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Online video games were once a mere home entertainment system kids play as a hobby or a stress release outlet that causes underperformance at school. But in the past years, the activity has evolved into a widely anticipated sporting event similar to traditional sports.
In 2019, the most-watched American broadcast program was the NFL Super Bowl, gathering around 149 million people to observe the game. In the same year, the League of Legends (LoL) World Championship in Paris succeeded in gathering 100 million people. The LoL championship has shown signs of exponential growth. Have it not been for the COVID-19 pandemic--researchers believe that 2020 would be the year LoL viewers exceed those of the Super Bowl.
League of Legends is only one of many titles that drive esports earnings to its place today. There are five dominant categories of esports titles: Multiplayer Online Battle Arenas (MOBAs) such as LoL or DOTA 2, First-Person Shooters with Counter-Strike and Valorant as its leading games, Real-Time Strategy (RTS) through StarCraft, Fighting Games like Tekken 7, and Battle Royales with Fortnite and Call of Duty.
Game publishers and league organizers are now seeking for third-parties to invest in esports and allow them to conduct championship series for their fanbase. However, according to a recent publication from YCP Solidiance titled “The Next Level: The Rise of Esports in the Philippines” the cost to create an esports professional ecosystem would need more than monetary investment to achieve sustainable growth.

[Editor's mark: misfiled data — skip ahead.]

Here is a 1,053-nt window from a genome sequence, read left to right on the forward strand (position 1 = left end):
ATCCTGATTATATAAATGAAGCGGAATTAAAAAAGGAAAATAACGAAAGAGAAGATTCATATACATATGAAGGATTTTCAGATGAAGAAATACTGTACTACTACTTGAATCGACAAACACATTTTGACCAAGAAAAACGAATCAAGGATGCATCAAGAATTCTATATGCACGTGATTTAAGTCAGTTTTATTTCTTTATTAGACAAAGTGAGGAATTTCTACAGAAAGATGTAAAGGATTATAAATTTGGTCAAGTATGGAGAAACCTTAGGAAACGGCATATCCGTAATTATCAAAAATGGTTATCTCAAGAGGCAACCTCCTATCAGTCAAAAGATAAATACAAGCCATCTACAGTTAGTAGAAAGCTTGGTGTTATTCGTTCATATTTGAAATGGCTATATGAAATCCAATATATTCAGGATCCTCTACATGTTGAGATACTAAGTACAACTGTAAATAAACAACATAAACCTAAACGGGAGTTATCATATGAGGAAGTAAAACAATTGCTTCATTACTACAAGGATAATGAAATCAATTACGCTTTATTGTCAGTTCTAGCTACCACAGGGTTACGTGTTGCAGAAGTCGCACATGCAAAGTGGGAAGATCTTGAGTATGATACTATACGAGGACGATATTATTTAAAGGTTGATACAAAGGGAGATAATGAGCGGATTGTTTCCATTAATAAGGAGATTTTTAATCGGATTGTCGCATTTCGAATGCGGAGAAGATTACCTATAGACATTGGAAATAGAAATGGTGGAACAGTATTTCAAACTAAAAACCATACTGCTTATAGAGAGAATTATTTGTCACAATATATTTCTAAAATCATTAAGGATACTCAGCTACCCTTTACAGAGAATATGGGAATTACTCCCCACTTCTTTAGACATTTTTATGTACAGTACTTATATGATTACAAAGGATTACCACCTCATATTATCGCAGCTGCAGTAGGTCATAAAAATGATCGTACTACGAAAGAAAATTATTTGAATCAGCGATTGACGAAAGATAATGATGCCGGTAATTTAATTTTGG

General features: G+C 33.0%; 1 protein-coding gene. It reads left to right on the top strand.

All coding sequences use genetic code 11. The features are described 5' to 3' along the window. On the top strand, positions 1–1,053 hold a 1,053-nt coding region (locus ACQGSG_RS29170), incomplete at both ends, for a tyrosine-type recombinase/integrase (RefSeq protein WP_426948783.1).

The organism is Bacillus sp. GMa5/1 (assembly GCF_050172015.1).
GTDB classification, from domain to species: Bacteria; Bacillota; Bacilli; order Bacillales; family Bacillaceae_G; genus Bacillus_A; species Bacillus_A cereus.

In terms of capital investments, league organizers would need to pay each of their players a salary of an average of USD 410.000 annually for pros in the championship series. In addition, they would also typically need to invest in large gaming houses to serve as lodging for players and training grounds supported by coaching staff and a village of supporting teams to ensure its players' wellbeing.
In the case of the esports industry in the Philippines, the country has experienced tremendous enthusiasm towards online gaming. For example, in 2019, the Mobile Legends Professional League (MPL) held in Manila's SMX Convention Center was enjoyed by thousands, both offline and online. Following the event, the Philippines became the second-largest market for Mobile Legends, with 2.65 million active users daily alongside a CAGR of 8.78% over the past five months.
However, other game titles have yet to achieve what Mobile Legends succeeded in doing. Even with the rising popularity of Fortnite and Call of Duty: Warzone, as the newest addition to a Battle Royale genre, the interests of the Philippines' esports audience have not translated to homegrown leagues.
Establishing a sustainable esports ecosystem in the Philippines requires more than viewership, profit, and capital investments. The online gaming industry in the Philippines is only in its nascent stages. Therefore, the esports companies in the Philippines need to correctly map out a more consistent success roadmap for the Philippines' esports by maximizing the potential and calibrating strategies to tackle the challenges the country's esports sector would face on its way to the summit.
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